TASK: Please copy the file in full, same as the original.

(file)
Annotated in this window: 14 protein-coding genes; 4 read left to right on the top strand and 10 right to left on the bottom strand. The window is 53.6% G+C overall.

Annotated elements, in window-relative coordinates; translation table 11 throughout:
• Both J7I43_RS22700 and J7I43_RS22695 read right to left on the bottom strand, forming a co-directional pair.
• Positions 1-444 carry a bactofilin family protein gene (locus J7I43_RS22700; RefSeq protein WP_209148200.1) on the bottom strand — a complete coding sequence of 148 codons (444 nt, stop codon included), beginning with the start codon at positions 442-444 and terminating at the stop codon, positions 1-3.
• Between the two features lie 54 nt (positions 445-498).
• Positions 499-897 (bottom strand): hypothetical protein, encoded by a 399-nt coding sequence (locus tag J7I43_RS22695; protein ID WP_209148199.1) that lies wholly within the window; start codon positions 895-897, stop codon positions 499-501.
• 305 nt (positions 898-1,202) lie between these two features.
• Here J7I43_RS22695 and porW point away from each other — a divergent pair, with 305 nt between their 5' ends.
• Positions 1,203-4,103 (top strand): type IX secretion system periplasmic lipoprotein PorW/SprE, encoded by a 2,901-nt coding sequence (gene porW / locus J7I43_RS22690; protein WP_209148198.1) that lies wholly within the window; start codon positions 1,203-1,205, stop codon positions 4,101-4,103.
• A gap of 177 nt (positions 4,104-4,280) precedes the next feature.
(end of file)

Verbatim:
Annotated in this window: 14 protein-coding genes; 4 read left to right on the top strand and 10 right to left on the bottom strand. The window is 53.6% G+C overall.

Annotated elements, in window-relative coordinates; translation table 11 throughout:
• Both J7I43_RS22700 and J7I43_RS22695 read right to left on the bottom strand, forming a co-directional pair.
• Positions 1-444 carry a bactofilin family protein gene (locus J7I43_RS22700; RefSeq protein WP_209148200.1) on the bottom strand — a complete coding sequence of 148 codons (444 nt, stop codon included), beginning with the start codon at positions 442-444 and terminating at the stop codon, positions 1-3.
• Between the two features lie 54 nt (positions 445-498).
• Positions 499-897 (bottom strand): hypothetical protein, encoded by a 399-nt coding sequence (locus tag J7I43_RS22695; protein ID WP_209148199.1) that lies wholly within the window; start codon positions 895-897, stop codon positions 499-501.
• 305 nt (positions 898-1,202) lie between these two features.
• Here J7I43_RS22695 and porW point away from each other — a divergent pair, with 305 nt between their 5' ends.
• Positions 1,203-4,103 (top strand): type IX secretion system periplasmic lipoprotein PorW/SprE, encoded by a 2,901-nt coding sequence (gene porW / locus J7I43_RS22690; protein WP_209148198.1) that lies wholly within the window; start codon positions 1,203-1,205, stop codon positions 4,101-4,103.
• A gap of 177 nt (positions 4,104-4,280) precedes the next feature.